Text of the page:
Tender Is the Poet

"I am signaling you through the flames," says the poet.

And, we listen.

How could we not?

There have been many remarkable speakers at the 92nd St. Y. In fact, last night's reading began with an audio clip of Kurt Vonnegut's voice from when he appeared there in 1970. I've headed there many times in anticipation. But, I've never seen so long a line for a post-book-signing ... as I did for the living poet.

In his baseball cap and wire rim glasses -- red frames, mind you -- Lawrence Ferlinghetti read his poems in a wispy, near whisper of a voice to a sold-out crowd at the Y last night. His adoring fans hooted and hollered as he took to the podium. If you saw him there with his gentle, glowing eyes and ways you'd have been hooting, too.

Ah, a living poet. There was just something in the way the first poet laureate out of San Francisco moved about the stage. He carried his poems in a large Manila envelope. And when it grew time to read, he pulled out the sheets of paper and held them near to his eyes. He ruffled them for a while. Waited on a pregnant pause or two. And, read. His poems were funny. And, political. In that satirical way that makes you say "Hm, that's funny...but bad, very bad at the same time."

It was like story hour for adults. They marveled at the sound of this gentle man's voice as he read images aloud to them. And, indeed they were enthralled by the pictures his words painted.

For the second half of the evening, Ferlinghetti tried some experimental readings of poetry in sync with music playing from speakers -- a Star Spangled Banner hold the chorus was a backdrop of a poem about the state of the country, and the disillusionment of the awaited white dove of hope.

Another poem on the gloom of global warming was accompanied by the yelping cries of dying animals. Another was interlaced with long musical interludes of a space-age genre. "Are there no more fireflies?" asked the poet to the music. New verses covered fields (are there no more open fields?) and land (are we no longer a free country?)and citizens (are we no longer a good people?)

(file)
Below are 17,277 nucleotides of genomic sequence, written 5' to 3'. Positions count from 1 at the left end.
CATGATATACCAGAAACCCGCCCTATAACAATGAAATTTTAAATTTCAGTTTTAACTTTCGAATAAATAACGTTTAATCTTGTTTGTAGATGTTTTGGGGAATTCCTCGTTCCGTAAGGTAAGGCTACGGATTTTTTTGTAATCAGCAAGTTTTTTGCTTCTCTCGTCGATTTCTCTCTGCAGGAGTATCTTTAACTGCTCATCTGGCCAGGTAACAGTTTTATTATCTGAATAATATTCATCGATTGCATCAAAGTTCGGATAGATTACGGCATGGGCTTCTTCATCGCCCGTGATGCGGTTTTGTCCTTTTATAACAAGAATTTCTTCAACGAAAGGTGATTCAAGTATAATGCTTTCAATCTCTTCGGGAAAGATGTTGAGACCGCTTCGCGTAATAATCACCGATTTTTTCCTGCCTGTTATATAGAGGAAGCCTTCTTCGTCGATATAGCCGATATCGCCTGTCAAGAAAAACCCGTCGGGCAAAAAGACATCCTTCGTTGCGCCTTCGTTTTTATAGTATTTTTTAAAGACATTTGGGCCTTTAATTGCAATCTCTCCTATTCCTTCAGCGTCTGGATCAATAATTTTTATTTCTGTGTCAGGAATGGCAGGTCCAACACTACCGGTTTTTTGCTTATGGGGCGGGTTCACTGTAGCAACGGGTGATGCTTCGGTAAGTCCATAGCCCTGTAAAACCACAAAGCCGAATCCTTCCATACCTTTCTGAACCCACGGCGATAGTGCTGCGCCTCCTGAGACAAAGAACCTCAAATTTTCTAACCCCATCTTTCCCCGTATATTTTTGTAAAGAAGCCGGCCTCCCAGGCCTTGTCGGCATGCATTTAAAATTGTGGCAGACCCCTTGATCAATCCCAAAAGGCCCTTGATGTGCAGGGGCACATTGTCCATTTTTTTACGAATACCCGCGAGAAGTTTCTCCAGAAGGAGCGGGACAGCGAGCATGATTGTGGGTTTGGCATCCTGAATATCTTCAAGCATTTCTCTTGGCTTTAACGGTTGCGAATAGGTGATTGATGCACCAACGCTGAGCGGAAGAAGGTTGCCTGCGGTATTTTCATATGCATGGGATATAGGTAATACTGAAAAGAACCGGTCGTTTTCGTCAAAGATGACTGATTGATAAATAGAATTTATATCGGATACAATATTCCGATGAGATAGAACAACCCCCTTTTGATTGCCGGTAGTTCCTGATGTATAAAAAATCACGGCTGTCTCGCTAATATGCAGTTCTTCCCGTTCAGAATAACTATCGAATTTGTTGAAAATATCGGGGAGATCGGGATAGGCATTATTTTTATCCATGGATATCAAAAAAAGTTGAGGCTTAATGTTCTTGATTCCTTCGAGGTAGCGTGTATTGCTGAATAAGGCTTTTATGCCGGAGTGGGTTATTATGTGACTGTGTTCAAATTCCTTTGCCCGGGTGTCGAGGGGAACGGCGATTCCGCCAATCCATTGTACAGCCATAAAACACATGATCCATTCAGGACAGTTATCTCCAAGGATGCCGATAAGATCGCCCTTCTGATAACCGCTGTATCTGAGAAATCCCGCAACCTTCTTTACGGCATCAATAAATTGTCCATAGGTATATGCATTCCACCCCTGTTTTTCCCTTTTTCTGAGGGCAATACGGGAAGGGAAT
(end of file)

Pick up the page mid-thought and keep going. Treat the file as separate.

I'd say, though, forget the musical accompaniment. Really. Let the poems do their thing. When Ferlinghetti reads a poem, he is not monotone. Rather, his voice rises and falls in a melodic hypnotizing flow. And, he accentuates the words just so to hit home his idea.

The music just distracted from the songs that are the poems themselves.

As Ferlinghetti stood there, he grabbed hold of the podium. He had a message. He had a voice. And the people, they listened.

He read two unpublished poems (a pre-pub boon for the crowd) and read known verses from published works.

Then, he stood back from the podium and saw the faces in the crowd. He saw the bodies rising and clapping.

Oh to remember that moment. It was apparent in his tender smile that he felt the adoration of the crowd. His eyes were fixed, near watery. His smile so humble and endearing.

It is quite something to be there clapping as a tribute ... to a living poet.

Too often, art is fully praised and appreciated posthumously.

I mean really: Who needs TV when you've got this five blocks away?

Is poetry still relevant in the world saturated in Anna Nicole dramas and riddled with Virginia Tech shooting tragedies?

I'd say we need the sacred truth of poetry in these times more than ever.

Thank you, Mr. Ferlinghetti, for sharing your love affair with words with us.

Your Girl About Town

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